The Island President / Jon Shenk / 2012 /
Active Ingredients: Photography; Unique perspective of the Maldives
Side Effects: Personal dimension; Political drama
In 2008, while Barak Obama was proclaiming that yes, in fact, we can, a very different nation was experiencing a similarly unlikely and dramatic change in political climate. The Maldives, an archipelago nation of nearly 2,000 islands, saw the democratic election of their first new president in 30 years, Mohamed Nasheed. But enduring imprisonment, torture and exile to bring democracy to the Maldives was only the beginning of Nasheed’s journey. As the lowest-lying country in the world, the Maldives is uniquely imperiled by the threat of climate change; many of its islands are already seeing their shores steadily erode, and, Nasheed claims early in the documentary The Island President, if the global community fails to react the Maldives could be completely wiped off the map.
Luckily, though, The Island President is not simply a film about global warming. Rather, it’s a story of survival and tenacity, about a leader forced by circumstances into testing the limits of his influence and raising a call to arms. Director Jon Shenk does well to focus on Nasheed and his advisers behind the scenes and the almost workmanlike way that they gather information and devise strategies to make the world take notice of the tiny nation. The film provides an interesting glimpse into the game of politics from the perspective of a desperate underdog. Nasheed has a flare for the dramatic, and a gift for using the Maldives’ relative insignificance in world politics to his advantage. With the clock ticking on his country’s very survival, Nasheed begins to throw his weight around, bravely pestering larger players to finalize a deal at 2009’s Copenhagen Climate Conference. The resolution, though, so common in politics, is bittersweet: a compromised plan that leaves the future of the Maldives uncertain.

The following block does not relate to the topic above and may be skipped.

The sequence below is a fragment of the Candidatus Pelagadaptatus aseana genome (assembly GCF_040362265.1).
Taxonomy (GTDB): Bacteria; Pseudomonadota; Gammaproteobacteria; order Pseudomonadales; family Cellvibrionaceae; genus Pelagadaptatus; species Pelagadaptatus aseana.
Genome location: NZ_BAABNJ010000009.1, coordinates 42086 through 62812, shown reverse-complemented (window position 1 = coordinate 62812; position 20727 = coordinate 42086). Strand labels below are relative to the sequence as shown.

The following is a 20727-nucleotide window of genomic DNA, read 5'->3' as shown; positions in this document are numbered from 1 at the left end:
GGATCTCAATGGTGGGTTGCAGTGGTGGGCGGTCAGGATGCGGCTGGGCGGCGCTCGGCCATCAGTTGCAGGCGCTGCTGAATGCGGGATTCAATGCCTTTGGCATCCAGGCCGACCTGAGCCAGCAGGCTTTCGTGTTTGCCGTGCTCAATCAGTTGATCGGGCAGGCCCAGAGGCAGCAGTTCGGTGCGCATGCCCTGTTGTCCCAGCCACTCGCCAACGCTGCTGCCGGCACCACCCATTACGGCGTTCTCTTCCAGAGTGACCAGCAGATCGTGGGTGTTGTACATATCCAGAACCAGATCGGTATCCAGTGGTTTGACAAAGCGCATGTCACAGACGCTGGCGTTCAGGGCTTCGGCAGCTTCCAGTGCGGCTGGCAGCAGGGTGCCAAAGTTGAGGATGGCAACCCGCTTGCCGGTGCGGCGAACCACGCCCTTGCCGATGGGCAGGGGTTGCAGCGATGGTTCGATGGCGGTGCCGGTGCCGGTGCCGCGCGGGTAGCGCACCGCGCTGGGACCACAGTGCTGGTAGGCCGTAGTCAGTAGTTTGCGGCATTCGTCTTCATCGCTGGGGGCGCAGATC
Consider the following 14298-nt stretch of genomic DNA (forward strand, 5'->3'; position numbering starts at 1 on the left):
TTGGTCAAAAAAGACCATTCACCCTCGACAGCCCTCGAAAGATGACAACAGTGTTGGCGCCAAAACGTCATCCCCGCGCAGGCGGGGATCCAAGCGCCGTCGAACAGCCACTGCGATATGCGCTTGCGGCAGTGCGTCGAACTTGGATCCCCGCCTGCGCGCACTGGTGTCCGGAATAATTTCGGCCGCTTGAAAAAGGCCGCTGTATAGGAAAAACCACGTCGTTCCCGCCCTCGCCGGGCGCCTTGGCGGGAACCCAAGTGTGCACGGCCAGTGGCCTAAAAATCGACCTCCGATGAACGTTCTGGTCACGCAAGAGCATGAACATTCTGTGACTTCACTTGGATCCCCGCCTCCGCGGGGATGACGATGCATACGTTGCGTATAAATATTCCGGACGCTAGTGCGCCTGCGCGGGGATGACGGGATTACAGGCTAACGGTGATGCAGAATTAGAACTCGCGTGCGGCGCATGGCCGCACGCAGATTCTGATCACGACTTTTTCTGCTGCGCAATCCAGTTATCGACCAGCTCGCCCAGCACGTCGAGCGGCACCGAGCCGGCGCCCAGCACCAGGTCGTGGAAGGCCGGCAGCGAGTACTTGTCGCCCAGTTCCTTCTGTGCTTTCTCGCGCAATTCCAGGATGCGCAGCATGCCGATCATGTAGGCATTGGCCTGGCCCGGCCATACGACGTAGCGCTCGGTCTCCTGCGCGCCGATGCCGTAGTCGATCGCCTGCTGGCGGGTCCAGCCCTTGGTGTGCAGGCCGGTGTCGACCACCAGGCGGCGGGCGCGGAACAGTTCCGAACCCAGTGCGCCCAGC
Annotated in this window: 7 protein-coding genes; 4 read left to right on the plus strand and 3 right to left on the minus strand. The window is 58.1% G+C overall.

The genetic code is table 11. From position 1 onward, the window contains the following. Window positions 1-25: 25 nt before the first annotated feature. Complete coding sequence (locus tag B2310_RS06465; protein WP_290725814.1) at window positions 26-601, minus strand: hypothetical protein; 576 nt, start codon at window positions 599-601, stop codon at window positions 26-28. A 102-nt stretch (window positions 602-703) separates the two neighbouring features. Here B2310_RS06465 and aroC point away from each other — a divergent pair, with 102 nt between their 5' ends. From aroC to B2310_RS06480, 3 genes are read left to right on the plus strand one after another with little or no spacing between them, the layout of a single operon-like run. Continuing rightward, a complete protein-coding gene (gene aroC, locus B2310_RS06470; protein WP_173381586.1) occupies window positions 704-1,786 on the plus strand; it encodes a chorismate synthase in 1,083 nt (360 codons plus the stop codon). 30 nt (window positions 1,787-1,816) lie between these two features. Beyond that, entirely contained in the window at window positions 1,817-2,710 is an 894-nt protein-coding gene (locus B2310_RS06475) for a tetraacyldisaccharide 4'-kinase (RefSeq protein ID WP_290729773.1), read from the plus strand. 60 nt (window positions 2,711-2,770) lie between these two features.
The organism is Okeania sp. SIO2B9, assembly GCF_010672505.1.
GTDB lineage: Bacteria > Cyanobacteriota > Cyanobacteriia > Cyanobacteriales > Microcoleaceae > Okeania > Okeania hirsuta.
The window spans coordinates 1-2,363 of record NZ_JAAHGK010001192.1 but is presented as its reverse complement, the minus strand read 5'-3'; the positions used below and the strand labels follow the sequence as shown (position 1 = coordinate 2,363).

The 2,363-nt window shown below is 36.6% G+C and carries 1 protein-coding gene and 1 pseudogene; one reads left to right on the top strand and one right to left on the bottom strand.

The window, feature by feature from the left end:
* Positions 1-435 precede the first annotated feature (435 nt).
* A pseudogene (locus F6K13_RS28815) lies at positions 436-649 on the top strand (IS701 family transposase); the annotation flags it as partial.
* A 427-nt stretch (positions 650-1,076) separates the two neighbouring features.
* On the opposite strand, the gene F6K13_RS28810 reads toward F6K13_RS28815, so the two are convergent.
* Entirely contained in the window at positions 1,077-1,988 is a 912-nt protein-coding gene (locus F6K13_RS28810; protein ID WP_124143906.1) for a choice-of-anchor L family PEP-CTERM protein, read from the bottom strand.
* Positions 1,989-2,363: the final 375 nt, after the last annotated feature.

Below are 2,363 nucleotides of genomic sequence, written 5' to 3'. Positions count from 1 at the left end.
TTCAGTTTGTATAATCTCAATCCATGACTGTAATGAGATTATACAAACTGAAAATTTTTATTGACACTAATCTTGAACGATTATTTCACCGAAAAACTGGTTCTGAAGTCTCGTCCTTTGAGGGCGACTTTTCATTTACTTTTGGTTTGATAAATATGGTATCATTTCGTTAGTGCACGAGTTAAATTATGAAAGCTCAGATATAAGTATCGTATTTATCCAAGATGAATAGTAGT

While Shenk succeeds in creating a portrait of a fascinating political player, the film does not fully examine Nasheed as a man. It’s a rare example of a documentary with access to a sitting president, yet Nasheed’s story and personality arise only as an extension of his country’s. Similarly, Shenk finds a vibrancy, a pulse and a rhythm to the Maldives, but the film suffers when that identity is subordinated to Nasheed’s trips to conferences and anonymous hotel rooms on the road to Copenhagen. Shenk’s greatest gift as a filmmaker, though, is the color and clarity of his images, and The Island President is one of the best looking documentaries in some time. With stunning location footage, Shenk deftly and economically paints the Maldives as both the paradise it is to tourists and the troubled developing country it is to its inhabitants. This duality in Shenk’s photography mirrors the frustrating role the Maldives plays in politics; Nasheed’s crusade is inspiring, but his realization that he can accomplish nothing without the rest of the world is melancholy indeed.
[The Island President opens at Film Forum in New York on March 28th.]
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